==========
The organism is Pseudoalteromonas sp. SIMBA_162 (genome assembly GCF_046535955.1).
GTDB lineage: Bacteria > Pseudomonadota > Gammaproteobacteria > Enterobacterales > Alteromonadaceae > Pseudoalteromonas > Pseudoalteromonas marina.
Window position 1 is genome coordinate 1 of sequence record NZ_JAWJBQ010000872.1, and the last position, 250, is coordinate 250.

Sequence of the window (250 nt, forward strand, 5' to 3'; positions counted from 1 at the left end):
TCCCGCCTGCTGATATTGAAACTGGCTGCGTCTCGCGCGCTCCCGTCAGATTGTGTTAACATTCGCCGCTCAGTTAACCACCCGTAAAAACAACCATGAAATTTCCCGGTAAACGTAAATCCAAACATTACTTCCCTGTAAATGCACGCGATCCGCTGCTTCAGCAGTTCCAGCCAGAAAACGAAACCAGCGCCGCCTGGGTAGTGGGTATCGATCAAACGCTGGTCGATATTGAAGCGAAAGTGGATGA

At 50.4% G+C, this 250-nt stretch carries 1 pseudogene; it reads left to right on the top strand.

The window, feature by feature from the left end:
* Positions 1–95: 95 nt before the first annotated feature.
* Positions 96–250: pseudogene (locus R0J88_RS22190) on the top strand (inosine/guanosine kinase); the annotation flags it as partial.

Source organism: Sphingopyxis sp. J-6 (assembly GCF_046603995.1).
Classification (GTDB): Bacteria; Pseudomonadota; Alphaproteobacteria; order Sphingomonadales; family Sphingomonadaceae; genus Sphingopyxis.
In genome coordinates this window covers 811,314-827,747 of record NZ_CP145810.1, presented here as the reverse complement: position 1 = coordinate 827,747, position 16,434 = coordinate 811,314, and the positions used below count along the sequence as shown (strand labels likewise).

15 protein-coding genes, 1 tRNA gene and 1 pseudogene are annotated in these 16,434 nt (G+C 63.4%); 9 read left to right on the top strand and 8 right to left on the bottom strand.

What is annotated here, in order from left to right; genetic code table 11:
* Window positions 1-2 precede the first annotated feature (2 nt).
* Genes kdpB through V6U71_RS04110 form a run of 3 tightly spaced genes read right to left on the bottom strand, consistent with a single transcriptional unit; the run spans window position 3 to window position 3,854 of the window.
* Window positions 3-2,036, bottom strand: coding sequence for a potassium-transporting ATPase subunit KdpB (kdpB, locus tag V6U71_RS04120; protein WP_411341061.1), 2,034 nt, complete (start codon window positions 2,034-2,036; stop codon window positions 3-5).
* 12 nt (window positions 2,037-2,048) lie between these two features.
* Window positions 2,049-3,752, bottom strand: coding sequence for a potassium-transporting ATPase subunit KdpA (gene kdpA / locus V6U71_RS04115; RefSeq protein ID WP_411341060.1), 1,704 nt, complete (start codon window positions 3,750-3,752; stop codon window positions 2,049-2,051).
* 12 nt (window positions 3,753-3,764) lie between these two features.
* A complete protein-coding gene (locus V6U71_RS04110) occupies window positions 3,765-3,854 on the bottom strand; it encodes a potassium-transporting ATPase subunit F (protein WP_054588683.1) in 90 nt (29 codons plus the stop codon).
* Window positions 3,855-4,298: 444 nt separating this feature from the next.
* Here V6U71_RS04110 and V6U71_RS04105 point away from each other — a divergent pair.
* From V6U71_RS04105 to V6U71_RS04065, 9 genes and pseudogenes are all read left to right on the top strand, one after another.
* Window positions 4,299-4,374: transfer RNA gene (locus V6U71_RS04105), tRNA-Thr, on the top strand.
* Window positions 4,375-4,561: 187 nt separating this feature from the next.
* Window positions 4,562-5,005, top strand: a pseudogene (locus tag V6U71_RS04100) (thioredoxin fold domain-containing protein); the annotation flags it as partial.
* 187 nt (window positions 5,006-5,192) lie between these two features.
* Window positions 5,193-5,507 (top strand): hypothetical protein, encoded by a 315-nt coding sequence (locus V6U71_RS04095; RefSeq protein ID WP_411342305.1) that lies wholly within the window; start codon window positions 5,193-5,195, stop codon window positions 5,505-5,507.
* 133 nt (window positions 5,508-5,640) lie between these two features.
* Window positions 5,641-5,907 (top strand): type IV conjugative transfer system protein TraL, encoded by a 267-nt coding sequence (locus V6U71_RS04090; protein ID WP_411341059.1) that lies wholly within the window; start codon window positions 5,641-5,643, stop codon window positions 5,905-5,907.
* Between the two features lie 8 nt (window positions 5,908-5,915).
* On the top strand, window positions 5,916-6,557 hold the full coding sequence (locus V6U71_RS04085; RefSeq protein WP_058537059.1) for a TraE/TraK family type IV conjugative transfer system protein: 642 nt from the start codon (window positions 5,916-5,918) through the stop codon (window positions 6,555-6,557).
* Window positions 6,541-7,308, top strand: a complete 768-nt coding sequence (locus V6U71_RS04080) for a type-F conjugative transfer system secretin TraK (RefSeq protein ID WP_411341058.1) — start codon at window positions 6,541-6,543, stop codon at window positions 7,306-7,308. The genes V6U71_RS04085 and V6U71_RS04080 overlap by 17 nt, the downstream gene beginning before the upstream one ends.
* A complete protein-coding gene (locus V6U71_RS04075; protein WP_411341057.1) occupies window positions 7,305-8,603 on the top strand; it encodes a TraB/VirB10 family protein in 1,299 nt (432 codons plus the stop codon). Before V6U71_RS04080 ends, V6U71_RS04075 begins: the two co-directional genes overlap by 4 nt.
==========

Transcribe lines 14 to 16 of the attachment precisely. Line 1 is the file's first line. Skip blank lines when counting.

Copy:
What is annotated here, in order from left to right; genetic code table 11:
* Window positions 1-2 precede the first annotated feature (2 nt).
* Genes kdpB through V6U71_RS04110 form a run of 3 tightly spaced genes read right to left on the bottom strand, consistent with a single transcriptional unit; the run spans window position 3 to window position 3,854 of the window.